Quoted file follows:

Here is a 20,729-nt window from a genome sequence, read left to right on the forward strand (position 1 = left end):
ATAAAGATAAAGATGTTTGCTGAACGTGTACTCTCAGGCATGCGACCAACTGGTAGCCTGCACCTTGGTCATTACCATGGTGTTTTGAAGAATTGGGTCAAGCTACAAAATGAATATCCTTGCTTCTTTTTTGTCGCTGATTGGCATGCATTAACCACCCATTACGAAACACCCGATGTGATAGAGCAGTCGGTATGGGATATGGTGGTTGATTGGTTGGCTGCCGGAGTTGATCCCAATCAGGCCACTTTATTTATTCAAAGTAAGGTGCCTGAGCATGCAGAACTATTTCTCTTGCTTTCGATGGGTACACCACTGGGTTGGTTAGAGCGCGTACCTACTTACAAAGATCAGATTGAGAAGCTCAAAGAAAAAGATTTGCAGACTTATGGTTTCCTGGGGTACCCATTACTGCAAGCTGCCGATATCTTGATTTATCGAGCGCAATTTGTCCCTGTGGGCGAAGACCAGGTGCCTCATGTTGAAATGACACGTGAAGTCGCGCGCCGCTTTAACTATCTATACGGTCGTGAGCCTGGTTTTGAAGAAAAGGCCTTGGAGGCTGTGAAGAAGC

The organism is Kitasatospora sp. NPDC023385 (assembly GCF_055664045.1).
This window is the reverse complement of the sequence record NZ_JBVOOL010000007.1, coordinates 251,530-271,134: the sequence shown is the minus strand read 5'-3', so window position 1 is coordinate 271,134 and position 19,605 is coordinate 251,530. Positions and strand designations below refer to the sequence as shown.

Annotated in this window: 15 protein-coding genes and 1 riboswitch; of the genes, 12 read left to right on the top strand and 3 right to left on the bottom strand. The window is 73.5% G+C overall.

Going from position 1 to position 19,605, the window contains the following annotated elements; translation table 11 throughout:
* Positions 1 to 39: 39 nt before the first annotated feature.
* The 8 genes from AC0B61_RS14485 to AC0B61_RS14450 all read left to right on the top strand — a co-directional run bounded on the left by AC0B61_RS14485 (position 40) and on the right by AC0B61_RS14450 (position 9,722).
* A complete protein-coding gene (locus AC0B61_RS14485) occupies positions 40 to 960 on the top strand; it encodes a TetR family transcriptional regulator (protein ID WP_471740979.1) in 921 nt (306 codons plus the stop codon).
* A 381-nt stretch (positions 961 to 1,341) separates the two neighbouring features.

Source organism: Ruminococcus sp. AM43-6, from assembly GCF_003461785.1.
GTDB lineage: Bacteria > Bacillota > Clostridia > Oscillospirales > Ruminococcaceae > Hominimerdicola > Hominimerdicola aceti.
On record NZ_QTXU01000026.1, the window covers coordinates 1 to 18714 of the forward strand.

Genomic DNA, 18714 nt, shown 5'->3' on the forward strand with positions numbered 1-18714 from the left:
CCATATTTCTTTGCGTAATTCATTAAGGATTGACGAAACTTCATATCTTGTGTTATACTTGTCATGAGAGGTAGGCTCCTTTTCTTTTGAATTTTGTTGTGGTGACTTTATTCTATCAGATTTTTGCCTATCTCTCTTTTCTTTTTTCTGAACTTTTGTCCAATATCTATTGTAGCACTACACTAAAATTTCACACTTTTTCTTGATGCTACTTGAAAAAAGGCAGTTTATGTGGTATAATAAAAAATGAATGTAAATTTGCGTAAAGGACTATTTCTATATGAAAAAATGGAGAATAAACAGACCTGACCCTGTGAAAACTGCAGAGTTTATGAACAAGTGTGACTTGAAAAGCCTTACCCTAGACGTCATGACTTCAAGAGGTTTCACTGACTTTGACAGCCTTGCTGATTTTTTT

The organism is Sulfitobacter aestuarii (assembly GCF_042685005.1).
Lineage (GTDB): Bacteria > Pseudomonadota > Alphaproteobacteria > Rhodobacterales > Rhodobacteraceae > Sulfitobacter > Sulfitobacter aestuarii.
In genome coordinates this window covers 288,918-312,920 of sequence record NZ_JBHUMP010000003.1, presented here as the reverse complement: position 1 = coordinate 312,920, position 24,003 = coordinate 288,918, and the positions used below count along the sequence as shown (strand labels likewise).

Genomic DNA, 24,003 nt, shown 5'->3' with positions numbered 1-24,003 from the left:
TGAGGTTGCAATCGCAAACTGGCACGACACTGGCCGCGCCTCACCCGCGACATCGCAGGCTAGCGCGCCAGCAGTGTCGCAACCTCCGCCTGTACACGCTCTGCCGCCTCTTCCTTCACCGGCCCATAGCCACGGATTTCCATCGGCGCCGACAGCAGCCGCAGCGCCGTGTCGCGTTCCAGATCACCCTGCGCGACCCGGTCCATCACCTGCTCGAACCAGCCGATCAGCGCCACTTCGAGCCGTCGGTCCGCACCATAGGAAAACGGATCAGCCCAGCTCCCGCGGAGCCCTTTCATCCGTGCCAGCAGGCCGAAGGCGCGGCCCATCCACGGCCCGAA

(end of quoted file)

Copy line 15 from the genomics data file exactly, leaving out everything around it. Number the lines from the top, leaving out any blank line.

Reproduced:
CCATATTTCTTTGCGTAATTCATTAAGGATTGACGAAACTTCATATCTTGTGTTATACTTGTCATGAGAGGTAGGCTCCTTTTCTTTTGAATTTTGTTGTGGTGACTTTATTCTATCAGATTTTTGCCTATCTCTCTTTTCTTTTTTCTGAACTTTTGTCCAATATCTATTGTAGCACTACACTAAAATTTCACACTTTTTCTTGATGCTACTTGAAAAAAGGCAGTTTATGTGGTATAATAAAAAATGAATGTAAATTTGCGTAAAGGACTATTTCTATATGAAAAAATGGAGAATAAACAGACCTGACCCTGTGAAAACTGCAGAGTTTATGAACAAGTGTGACTTGAAAAGCCTTACCCTAGACGTCATGACTTCAAGAGGTTTCACTGACTTTGACAGCCTTGCTGATTTTTTT